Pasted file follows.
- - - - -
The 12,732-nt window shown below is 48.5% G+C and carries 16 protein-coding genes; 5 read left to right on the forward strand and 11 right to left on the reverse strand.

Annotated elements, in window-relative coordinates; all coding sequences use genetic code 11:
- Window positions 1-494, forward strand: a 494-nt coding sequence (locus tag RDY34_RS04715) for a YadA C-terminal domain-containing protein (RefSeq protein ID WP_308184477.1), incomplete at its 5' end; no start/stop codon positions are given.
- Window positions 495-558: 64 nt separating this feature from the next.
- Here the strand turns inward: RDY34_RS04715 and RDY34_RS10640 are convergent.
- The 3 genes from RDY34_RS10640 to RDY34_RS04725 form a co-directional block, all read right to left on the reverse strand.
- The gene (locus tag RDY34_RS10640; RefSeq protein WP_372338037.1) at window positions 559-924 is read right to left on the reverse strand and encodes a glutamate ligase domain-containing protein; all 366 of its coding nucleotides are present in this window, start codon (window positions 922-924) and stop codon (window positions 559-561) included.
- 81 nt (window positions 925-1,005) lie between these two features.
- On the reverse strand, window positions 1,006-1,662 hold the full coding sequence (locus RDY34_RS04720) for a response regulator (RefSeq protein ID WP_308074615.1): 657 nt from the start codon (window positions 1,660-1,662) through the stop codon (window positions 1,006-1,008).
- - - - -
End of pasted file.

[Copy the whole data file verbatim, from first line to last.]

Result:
The 12,732-nt window shown below is 48.5% G+C and carries 16 protein-coding genes; 5 read left to right on the forward strand and 11 right to left on the reverse strand.

Annotated elements, in window-relative coordinates; all coding sequences use genetic code 11:
- Window positions 1-494, forward strand: a 494-nt coding sequence (locus tag RDY34_RS04715) for a YadA C-terminal domain-containing protein (RefSeq protein ID WP_308184477.1), incomplete at its 5' end; no start/stop codon positions are given.
- Window positions 495-558: 64 nt separating this feature from the next.
- Here the strand turns inward: RDY34_RS04715 and RDY34_RS10640 are convergent.
- The 3 genes from RDY34_RS10640 to RDY34_RS04725 form a co-directional block, all read right to left on the reverse strand.
- The gene (locus tag RDY34_RS10640; RefSeq protein WP_372338037.1) at window positions 559-924 is read right to left on the reverse strand and encodes a glutamate ligase domain-containing protein; all 366 of its coding nucleotides are present in this window, start codon (window positions 922-924) and stop codon (window positions 559-561) included.
- 81 nt (window positions 925-1,005) lie between these two features.
- On the reverse strand, window positions 1,006-1,662 hold the full coding sequence (locus RDY34_RS04720) for a response regulator (RefSeq protein ID WP_308074615.1): 657 nt from the start codon (window positions 1,660-1,662) through the stop codon (window positions 1,006-1,008).